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    $\begingroup$ Rubio, 6 is a square mod 10. Gareth, yes, I could call them +-1 mod 5, but I think the fact that they're the nonzero squares mod 5 is more fundamental. (We basically need "half" the options, which we can get by picking one of the two options mod 2 or by picking the only index-2 subgroup available mod 5.) $\endgroup$ – Gareth McCaughan Oct 13 '16 at 17:17
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    $\begingroup$ This should be the accepted answer =) $\endgroup$ – justhalf Oct 14 '16 at 4:23
  • $\begingroup$ @GarethMcCaughan: Btw, {1,4,6,9} is not a set containing only squares (which seems to be implied by your last remark), because 6 is not a square. =) $\endgroup$ – justhalf Oct 15 '16 at 5:51
  • $\begingroup$ As I said to Rubio, 6 is a square; it's 4 squared. We're working modulo 10 here. $\endgroup$ – Gareth McCaughan Oct 15 '16 at 15:07
5
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One solution is:

2, 4, 6, 8.

Multiplication of these numbers will always yield an even number, because all numbers are even. It will never yield a number that ends with zero, because none of these numbers has 5 as a prime factor, which is required to get the factor 10.

Marius has already found the second solution:

1, 3, 7, 9.

The reasoning is analogous to the one for the even numbers: Muliplying odd numbers will yield odd numbers. Numbers that end in 5 have a factor of 5, which is coprime to all four numbers.

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1
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There are an infinite number of solutions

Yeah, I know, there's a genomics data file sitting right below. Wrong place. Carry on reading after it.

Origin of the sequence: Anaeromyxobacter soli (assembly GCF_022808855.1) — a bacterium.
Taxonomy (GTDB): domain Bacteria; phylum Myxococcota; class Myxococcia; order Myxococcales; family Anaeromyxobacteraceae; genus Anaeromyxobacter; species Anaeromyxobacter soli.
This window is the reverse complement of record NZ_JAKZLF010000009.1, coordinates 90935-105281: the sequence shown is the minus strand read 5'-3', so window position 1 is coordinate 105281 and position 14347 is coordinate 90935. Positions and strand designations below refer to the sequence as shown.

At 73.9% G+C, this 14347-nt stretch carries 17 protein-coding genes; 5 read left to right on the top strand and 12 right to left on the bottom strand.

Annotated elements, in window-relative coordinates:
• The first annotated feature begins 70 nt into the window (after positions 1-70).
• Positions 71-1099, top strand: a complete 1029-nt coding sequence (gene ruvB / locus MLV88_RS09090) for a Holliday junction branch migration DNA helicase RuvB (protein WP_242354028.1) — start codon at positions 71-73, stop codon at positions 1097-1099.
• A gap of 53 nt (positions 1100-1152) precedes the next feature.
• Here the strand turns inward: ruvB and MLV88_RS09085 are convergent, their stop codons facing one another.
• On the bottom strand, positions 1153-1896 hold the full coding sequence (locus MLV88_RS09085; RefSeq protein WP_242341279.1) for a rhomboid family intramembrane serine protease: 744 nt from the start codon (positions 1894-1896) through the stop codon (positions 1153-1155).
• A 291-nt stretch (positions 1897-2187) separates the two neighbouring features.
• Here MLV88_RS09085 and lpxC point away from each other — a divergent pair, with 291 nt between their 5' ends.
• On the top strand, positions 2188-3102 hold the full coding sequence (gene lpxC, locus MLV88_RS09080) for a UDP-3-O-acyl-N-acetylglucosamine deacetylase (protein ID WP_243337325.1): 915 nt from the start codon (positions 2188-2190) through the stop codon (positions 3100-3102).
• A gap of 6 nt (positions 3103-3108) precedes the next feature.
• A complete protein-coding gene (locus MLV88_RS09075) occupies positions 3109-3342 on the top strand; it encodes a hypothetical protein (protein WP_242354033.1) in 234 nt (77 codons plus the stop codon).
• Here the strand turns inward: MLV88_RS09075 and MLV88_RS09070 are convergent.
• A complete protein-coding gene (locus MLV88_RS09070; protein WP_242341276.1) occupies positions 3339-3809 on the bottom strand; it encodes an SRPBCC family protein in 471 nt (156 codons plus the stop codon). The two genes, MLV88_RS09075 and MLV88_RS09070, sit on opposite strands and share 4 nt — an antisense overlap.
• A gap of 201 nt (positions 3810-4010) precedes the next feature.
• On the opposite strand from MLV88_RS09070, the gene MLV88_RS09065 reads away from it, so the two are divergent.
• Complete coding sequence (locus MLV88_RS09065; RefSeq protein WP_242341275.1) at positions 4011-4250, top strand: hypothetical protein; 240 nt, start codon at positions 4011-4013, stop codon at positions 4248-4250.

... if you allow other bases. Below is one solution in base 16.

.

1, 7, 9, f

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0
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the answer is

2,4,6,8 the result will always be pair therefor end in 2,4,6,8

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  • 1
    $\begingroup$ You should explain this in more detail. $\endgroup$ – dcfyj Oct 13 '16 at 13:49
0
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Surprised no-one came up with this one yet:

Another answer is:

+0 1 5 9

Because:

  * | +0 |  1 |  5 |  9
 +0 | +0 | +0 | +0 | +0
  1 | +0 |  1 |  5 |  9
  5 | +0 |  5 |  5 |  5 
  9 | +0 |  9 |  5 |  1 

And:

+0 1 4 6

Because:

  * | +0 |  1 |  4 |  6
 +0 | +0 | +0 | +0 | +0
  1 | +0 |  1 |  4 |  6
  4 | +0 |  4 |  6 |  4
  6 | +0 |  6 |  4 |  6 

Note:

In response to the (quite correct!) comment that 0 is not positive, I have replaced all occurrences of "0" with "+0", which is a real thing: https://en.wikipedia.org/wiki/Signed_zero - slightly tongue in cheek, but technically correct.

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  • 3
    $\begingroup$ That would work, except the question says positive integers. $\endgroup$ – Dan Russell Oct 13 '16 at 21:13
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    $\begingroup$ I'm not surprised at all that no one came up with this solution till now. Because of what DanRussell said. $\endgroup$ – Marius Oct 13 '16 at 21:41
  • $\begingroup$ Corrected - see note at the end. $\endgroup$ – AMADANON Inc. Oct 13 '16 at 22:04
  • $\begingroup$ 0 1 5 6 should also work under that premise $\endgroup$ – hoffmale Oct 14 '16 at 3:58
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    $\begingroup$ I'm not sure this even qualifies as a loophole. It's just a desperate try to turn a wrong answer into a snarky wrong answer. The question clearly states "positive integer numbers". $\endgroup$ – Marius Oct 14 '16 at 6:45